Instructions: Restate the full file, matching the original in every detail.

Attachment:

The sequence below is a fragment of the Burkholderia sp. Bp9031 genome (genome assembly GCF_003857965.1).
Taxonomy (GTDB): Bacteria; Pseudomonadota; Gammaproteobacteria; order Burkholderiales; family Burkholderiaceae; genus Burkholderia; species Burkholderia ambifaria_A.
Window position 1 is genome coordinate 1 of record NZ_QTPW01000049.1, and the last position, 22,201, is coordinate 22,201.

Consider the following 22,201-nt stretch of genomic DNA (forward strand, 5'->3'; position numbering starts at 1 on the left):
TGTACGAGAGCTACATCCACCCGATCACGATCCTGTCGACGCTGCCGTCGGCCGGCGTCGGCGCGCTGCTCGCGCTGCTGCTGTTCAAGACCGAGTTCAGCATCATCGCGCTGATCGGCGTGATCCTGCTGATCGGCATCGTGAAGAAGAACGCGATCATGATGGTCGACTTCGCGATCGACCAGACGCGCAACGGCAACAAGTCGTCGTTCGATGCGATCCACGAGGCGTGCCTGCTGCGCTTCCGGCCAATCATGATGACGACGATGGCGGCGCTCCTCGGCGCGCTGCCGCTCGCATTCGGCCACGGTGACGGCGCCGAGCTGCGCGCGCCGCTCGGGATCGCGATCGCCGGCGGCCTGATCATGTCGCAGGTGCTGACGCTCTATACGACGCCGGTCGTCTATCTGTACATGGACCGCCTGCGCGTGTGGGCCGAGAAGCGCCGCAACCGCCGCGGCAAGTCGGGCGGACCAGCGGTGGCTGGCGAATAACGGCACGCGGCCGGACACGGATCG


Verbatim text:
The sequence below is a fragment of the Burkholderia sp. Bp9031 genome (genome assembly GCF_003857965.1).
Taxonomy (GTDB): Bacteria; Pseudomonadota; Gammaproteobacteria; order Burkholderiales; family Burkholderiaceae; genus Burkholderia; species Burkholderia ambifaria_A.
Window position 1 is genome coordinate 1 of record NZ_QTPW01000049.1, and the last position, 22,201, is coordinate 22,201.

Consider the following 22,201-nt stretch of genomic DNA (forward strand, 5'->3'; position numbering starts at 1 on the left):
TGTACGAGAGCTACATCCACCCGATCACGATCCTGTCGACGCTGCCGTCGGCCGGCGTCGGCGCGCTGCTCGCGCTGCTGCTGTTCAAGACCGAGTTCAGCATCATCGCGCTGATCGGCGTGATCCTGCTGATCGGCATCGTGAAGAAGAACGCGATCATGATGGTCGACTTCGCGATCGACCAGACGCGCAACGGCAACAAGTCGTCGTTCGATGCGATCCACGAGGCGTGCCTGCTGCGCTTCCGGCCAATCATGATGACGACGATGGCGGCGCTCCTCGGCGCGCTGCCGCTCGCATTCGGCCACGGTGACGGCGCCGAGCTGCGCGCGCCGCTCGGGATCGCGATCGCCGGCGGCCTGATCATGTCGCAGGTGCTGACGCTCTATACGACGCCGGTCGTCTATCTGTACATGGACCGCCTGCGCGTGTGGGCCGAGAAGCGCCGCAACCGCCGCGGCAAGTCGGGCGGACCAGCGGTGGCTGGCGAATAACGGCACGCGGCCGGACACGGATCG